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Feb-23 IIP: Domestic Resilience Vs Global Headwinds

14 Apr 2023



  • India’s industrial activity edged up to 5.6% YoY in Feb-23 on account of favorable base effect, marginally beating market consensus (Refinitiv consensus: 5.1%), from 5.5% in Jan-23.

  • Sequential momentum was relatively weak with IIP index clocking 5.6% MoM contraction, partly expected due to the shorter month but worse than the pre-Covid average sequential moderation of 4.9% usually seen in the month of February.

  • The lower sequential momentum was driven by lingering weakness in manufacturing exports, subdued recovery in the pace of private capex, moderating urban consumption as reflected by uninspiring performance of high frequency lead indicators for Feb-23.

  • For FY24, weakening of global growth impulses due to tightening of financial conditions, continuing geopolitical uncertainty along with possibility of El Nino remain some known and unknown downside risks to growth.

  • In contrast, we expect continued support to industrial activity arising from government’s persistent focus on capex spending along with ongoing recovery in rural demand.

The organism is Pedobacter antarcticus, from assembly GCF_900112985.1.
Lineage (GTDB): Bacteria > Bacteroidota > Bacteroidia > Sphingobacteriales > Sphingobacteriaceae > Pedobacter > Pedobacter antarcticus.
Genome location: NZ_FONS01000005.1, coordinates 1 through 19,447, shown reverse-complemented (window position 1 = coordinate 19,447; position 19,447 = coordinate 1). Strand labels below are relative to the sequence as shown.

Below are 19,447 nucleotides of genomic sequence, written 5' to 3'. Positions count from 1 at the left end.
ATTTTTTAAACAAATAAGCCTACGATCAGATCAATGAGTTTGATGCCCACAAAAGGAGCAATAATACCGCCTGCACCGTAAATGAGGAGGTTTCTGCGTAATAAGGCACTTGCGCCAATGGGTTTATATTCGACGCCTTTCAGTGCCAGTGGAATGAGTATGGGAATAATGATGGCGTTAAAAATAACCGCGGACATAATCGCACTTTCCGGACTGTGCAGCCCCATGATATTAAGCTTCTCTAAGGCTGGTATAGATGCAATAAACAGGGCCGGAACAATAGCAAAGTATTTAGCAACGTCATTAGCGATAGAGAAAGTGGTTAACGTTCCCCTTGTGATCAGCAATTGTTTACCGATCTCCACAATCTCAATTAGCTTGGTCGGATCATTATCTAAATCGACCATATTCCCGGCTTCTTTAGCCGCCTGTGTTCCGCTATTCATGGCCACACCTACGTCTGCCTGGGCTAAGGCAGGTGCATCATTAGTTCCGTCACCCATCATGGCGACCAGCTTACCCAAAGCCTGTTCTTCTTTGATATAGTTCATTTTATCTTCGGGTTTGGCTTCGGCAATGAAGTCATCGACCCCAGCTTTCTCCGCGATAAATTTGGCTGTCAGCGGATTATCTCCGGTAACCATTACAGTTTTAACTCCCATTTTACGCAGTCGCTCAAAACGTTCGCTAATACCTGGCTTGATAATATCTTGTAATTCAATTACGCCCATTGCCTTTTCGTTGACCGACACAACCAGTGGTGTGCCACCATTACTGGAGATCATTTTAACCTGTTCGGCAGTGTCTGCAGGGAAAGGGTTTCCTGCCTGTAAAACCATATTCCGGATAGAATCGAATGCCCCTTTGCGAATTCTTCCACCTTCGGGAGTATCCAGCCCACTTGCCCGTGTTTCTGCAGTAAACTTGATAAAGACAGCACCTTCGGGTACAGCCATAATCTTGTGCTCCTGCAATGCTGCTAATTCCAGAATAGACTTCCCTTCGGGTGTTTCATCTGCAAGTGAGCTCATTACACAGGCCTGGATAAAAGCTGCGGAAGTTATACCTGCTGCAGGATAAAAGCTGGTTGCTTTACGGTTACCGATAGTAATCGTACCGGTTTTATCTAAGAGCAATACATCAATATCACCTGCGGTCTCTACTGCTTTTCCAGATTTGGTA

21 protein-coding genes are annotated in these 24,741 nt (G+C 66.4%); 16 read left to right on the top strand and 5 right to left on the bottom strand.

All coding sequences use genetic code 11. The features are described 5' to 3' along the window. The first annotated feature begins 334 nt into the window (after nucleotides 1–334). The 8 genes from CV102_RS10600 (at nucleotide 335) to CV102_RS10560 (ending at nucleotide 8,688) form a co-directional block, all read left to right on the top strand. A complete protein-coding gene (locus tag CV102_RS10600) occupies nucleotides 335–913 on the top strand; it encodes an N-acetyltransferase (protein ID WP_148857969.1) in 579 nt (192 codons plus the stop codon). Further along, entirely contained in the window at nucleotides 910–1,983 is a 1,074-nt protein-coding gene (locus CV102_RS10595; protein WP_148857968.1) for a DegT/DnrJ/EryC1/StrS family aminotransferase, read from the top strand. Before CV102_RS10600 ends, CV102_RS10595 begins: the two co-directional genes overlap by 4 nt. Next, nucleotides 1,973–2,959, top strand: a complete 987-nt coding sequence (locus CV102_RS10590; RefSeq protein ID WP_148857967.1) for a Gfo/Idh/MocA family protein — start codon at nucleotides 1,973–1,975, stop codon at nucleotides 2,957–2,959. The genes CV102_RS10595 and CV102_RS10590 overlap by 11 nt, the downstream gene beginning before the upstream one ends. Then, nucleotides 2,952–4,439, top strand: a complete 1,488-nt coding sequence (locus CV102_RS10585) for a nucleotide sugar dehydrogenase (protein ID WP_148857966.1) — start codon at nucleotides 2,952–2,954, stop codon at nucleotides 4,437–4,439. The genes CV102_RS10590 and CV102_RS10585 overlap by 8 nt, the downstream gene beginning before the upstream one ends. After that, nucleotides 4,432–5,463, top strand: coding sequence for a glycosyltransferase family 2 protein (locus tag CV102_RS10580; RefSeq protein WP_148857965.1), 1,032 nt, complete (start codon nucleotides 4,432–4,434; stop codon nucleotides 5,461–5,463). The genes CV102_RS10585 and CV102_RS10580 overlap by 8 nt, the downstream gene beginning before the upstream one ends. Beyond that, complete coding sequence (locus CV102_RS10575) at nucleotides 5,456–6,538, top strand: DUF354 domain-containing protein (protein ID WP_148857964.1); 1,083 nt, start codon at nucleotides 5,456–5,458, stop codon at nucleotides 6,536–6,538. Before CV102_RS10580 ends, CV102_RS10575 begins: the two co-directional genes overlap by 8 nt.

• Overall, we maintain our GDP growth forecast of 6.0% in FY24.

India’s IIP rose mildly to 5.6% YoY in Feb-23 from 5.5% YoY (revised up from 5.2% reported earlier) in Jan-23. The headline print beat market consensus, pegged at 5.1%.

A granular look:

  • Sequential momentum was relatively weak with IIP index clocking 5.6% MoM contraction in Feb-23, worse than the pre-Covid average sequential moderation of 4.9% usually seen in the month of February. Given the shorter duration of the month, the sequential contraction, however, may not be completely conclusive on the industrial growth momentum.

  • As per sectoral classification, the moderation was led by Electricity (-6.8% MoM) and Manufacturing (-5.5% MoM).

  • Within the 23 sub-sectors of manufacturing, 17 registered a sequential contraction while only 6 saw a sequential expansion in Feb-23, underscoring the breadth of weakness of manufacturing activity. The top 3 industries showing expansion in sequential activity were Wearing Apparel (+7.3% MoM), Fabricated Metal Products ex Machinery and Equipment (+3.8% MoM), and Wood Products (+3.6% MoM). The bottom 3 industries in terms of sequential activity contraction were Tobacco Products (-15.8% MoM), Paper Products (-11.4% MoM), and Basic Metals (-8.3% MoM).

  • On use-based classification, Feb-23 saw a sharp sequential contraction in all 5 sub-sectors. The contraction was led by production of Intermediate Goods (-7.2% MoM), Primary goods (-6.6% MoM), and Infra & Construction Goods along with Consumer Non-Durables (-6.0% MoM for both).

  • In annualized terms, production of consumer non-durables remained in positive territory for the fourth consecutive month and rose to a 22-month high of 12.1% YoY in Feb-23, reflecting some traction in rural recovery.
  • On the other hand, production of Consumer durables remained in contraction for the third consecutive month (-4.0% YoY in Feb-23).